Rev. Kortering is a minister emeritus in the Protestant Reformed Churches.
The preacher has an awesome task. When he sounds forth the call of the gospel, heaven is opened and closed to his hearers. This is true in the mission setting when the missionary labors with a view to the establishment of a local congregation. It is no less true in the established church. At all times, the preacher calls men to repent of their sins, to turn from their evil ways, to seek and embrace Jesus Christ as the only Savior, who can reconcile them to God. The call goes forth to forsake every sinful way and walk in a new and holy life of thankfulness to God. Such thankfulness arises out of the positive effect of gospel preaching by which sin is removed and we are reconciled to God. The Holy Spirit works through such preaching. In some He works true repentance, while others turn away disgruntled and unbelieving. The preacher never knows who will truly be saved in the end, for the Holy Spirit works in His own time and way. He knows very well that not all are saved through his effort. The sword of the Spirit, which is the Word of God, has a double edge. This is awesome—some are saved, and others perish, under his ministry.
Fully aware of God’s sovereign way with his ministry, the preacher carries a burden for the salvation of those with whom he labors. This is true for the missionary who labors in the mission field. He stands in awe before God’s mysterious ways, in which men are brought under the word preached. He cherishes the times when a non-Christian is sitting under his preaching on the Lord’s Day. He goes out of his way to talk to someone who is not a Christian but is willing to listen to the word he speaks. All this stirring in his soul is rooted in the burden that he has, that God may use such moments to work true faith in the heart of the hearer. This he desires more than anything else. He knows the despair of those gripped by superstition or the horrible consequences of sin. His heart goes out to them and earnestly desires that they may convert to God and enjoy the life of liberty that comes through faith in God.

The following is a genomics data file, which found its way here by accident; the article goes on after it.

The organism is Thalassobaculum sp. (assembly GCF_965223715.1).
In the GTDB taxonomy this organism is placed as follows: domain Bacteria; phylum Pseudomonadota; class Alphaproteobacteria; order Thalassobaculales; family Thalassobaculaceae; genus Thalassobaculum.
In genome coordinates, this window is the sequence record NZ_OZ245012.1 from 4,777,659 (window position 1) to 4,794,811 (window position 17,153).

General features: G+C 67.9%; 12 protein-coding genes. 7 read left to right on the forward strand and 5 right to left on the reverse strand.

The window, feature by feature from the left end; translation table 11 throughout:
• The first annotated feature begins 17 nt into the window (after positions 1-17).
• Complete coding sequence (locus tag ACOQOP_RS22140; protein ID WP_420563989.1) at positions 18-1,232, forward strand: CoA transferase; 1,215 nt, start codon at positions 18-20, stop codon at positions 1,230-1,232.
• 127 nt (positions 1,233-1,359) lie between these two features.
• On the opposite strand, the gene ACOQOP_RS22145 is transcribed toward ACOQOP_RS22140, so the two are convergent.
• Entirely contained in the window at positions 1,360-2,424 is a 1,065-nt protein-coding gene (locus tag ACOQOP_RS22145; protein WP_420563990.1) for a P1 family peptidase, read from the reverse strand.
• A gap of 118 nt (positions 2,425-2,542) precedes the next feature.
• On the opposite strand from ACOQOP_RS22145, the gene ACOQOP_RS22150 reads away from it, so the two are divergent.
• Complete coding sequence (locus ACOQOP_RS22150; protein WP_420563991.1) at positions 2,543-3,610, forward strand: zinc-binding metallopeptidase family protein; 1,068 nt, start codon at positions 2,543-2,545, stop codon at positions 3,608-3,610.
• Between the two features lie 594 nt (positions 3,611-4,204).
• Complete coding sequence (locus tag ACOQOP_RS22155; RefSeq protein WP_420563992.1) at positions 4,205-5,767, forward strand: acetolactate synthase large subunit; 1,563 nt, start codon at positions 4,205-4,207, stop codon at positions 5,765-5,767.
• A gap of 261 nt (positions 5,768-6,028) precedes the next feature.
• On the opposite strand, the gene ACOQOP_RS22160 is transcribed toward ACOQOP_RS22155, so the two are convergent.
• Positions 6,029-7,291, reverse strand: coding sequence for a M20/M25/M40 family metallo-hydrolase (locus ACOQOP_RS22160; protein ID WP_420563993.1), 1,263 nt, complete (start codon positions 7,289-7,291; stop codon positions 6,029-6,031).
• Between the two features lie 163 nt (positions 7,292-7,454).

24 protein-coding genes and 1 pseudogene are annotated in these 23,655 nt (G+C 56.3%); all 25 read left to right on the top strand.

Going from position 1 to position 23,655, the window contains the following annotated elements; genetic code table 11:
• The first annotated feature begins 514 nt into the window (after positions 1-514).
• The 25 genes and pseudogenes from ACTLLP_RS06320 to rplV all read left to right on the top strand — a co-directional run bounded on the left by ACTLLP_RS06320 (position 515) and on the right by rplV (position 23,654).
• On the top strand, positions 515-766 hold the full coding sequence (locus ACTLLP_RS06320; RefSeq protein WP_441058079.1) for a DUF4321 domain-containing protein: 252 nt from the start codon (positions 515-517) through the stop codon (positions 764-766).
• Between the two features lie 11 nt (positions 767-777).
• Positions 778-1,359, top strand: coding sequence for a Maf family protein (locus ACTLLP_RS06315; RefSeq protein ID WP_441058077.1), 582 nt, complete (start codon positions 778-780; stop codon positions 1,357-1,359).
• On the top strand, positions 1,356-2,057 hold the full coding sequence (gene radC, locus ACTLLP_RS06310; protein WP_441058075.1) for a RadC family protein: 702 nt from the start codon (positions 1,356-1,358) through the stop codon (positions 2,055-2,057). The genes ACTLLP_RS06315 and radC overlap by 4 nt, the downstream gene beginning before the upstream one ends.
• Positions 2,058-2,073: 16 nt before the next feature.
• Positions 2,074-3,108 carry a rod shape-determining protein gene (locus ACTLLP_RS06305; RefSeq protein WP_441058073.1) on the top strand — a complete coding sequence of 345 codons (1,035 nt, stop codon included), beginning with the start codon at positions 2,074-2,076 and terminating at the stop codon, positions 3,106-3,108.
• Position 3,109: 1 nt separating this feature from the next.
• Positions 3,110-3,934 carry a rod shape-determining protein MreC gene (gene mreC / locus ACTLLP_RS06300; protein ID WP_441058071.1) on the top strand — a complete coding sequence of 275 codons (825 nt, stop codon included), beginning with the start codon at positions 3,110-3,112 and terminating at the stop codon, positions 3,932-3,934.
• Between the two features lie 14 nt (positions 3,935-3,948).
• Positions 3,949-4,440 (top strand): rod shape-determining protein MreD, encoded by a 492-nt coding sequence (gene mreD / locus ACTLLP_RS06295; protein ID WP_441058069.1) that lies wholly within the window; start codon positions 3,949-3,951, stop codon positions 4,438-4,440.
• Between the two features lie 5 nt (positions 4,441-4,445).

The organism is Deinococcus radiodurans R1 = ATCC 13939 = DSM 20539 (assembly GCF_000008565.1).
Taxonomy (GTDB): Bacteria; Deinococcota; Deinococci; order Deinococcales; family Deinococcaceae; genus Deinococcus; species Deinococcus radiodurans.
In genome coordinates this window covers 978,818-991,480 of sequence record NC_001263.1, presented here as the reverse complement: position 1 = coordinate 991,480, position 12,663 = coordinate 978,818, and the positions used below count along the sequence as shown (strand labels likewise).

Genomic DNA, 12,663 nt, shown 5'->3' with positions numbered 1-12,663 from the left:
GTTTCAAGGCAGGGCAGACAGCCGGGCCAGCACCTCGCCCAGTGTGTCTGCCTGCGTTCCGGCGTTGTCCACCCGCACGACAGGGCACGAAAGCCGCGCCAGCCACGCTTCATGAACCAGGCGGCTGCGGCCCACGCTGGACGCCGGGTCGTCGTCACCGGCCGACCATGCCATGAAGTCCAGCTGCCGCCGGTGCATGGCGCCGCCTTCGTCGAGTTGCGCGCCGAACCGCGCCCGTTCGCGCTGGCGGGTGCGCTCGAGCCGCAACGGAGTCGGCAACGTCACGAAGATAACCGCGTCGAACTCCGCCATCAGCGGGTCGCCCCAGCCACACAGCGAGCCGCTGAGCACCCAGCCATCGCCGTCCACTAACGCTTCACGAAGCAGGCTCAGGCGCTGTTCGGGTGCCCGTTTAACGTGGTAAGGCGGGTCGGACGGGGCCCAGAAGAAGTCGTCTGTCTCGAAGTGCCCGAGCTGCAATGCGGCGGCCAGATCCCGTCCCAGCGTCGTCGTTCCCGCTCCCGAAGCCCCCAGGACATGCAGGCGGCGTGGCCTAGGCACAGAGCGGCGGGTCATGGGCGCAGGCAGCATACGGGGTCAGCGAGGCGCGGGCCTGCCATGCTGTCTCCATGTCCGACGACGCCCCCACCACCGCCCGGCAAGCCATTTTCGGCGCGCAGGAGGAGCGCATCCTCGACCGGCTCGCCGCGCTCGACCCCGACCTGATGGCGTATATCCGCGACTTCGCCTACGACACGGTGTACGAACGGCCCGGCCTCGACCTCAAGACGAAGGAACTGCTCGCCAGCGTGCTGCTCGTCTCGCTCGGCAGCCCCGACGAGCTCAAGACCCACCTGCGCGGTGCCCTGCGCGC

This is no less true for the pastor in the established church. He, too, knows God’s sovereignty over his ministry and the opening and closing of the doors of heaven through the very word he brings. This does not make him fatalistic; he doesn’t develop an attitude of: “I can’t do anything about the outcome so I just leave it to God. Why care?” As God’s servant, he brings the word with compassion, preaches and labors as a pastor with the urgent prayer that God may save those who hear the Word, may turn the wayward, and may lift up the weak so that they may enjoy spiritual strength. His labors are stirred by the passion that burns in his soul that God may truly save those who hear. While doing this, he does not resist God and rebel against God’s outcome if God does not save, but condemns, through his ministry. Until God makes this evident, he labors from the perspective of seeking their salvation and spiritual well-being.
This is his burden. This is the burden of missionary preaching in the field and in the established church. We understand fully the passionate words of Paul inRomans 9:1-3, “I say the truth in Christ, I lie not, my conscience also bearing me witness in the Holy Ghost, that I have great heaviness and continual sorrow in my heart. For I could wish myself were accursed from Christ for my brethren, my kinsmen according to the flesh….”